Holly: Yeah. It’s important to mention when you’ve got the type of company like yours where you’re connecting workers who may be choosing to work less than full-time and then how you count it and all that. It gets complicated.
Shane: I am very proud of, if there’s anything I’m most proud of actually, it’s how many people we’ve been able to help put food on the table either as freelancers or employees. That feels so good in business to make something that not only people want to pay money for, but it actually pays for people to live their lives and to raise their families, that’s pretty awesome.
Holly: It sure is. Especially if, hopefully, you’ve got people who are drawn to working for… I don’t know if you call it working for Contently or working for the client, but working in your ecosystem because that’s the kind of work style and work life that they want. That, for me, is a huge passion as well as finding, you know, we don’t all have to be nine to five office workers.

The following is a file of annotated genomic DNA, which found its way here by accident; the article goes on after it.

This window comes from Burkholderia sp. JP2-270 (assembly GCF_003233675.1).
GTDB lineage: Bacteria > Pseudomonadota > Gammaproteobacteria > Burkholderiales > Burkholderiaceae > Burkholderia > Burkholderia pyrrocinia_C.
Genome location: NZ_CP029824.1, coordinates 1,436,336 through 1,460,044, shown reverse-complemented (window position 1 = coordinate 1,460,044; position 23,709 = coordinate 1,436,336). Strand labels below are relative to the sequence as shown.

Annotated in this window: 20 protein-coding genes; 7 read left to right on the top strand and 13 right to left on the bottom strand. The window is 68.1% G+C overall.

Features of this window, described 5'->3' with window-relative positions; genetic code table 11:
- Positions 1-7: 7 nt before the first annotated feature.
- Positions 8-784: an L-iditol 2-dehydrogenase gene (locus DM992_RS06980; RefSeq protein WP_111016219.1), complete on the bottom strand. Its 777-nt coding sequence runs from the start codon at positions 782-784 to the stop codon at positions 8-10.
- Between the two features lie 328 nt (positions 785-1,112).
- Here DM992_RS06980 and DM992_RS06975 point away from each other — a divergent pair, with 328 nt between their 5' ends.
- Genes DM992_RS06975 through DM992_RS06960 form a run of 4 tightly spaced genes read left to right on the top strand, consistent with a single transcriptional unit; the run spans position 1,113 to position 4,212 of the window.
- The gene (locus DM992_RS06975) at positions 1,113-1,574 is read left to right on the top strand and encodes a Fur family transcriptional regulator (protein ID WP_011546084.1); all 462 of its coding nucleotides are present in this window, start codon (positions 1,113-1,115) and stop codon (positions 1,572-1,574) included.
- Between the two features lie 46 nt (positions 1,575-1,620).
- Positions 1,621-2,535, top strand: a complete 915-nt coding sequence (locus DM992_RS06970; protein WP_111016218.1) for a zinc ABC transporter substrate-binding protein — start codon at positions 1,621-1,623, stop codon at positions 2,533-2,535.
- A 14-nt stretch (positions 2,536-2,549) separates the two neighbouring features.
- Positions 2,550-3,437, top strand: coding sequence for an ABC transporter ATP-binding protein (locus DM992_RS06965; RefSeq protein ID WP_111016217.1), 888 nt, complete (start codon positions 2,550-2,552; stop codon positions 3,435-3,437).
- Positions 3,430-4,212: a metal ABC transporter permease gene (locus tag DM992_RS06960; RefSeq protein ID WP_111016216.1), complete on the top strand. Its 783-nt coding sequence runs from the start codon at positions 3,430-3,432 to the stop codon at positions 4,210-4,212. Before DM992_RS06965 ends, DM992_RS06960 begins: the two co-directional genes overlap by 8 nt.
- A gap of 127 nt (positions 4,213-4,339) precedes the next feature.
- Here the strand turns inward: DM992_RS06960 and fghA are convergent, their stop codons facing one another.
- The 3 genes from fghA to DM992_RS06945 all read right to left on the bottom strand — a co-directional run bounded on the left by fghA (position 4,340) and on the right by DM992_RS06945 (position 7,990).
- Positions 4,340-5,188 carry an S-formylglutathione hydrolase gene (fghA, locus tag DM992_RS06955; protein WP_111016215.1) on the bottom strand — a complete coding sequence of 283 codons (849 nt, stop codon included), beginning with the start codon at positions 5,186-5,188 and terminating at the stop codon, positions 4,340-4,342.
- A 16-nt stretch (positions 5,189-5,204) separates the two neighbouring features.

Shane: Yeah. That was one of the, in the very early days, one of the theories that we had is that in the future, maybe even the future is now, finding the best person to contribute to your job or your team doesn’t need to mean that they live in your city or on your block or whatever. That’s pretty liberating, but also allows us potentially to do better work today than we could have yesterday because we can now access more people and that’s part of what we wanted to help companies do.
Holly: Yeah. That’s awesome. What are your other books, by the way? I know I’ve seen some of them, but are they of interest to people building products and companies?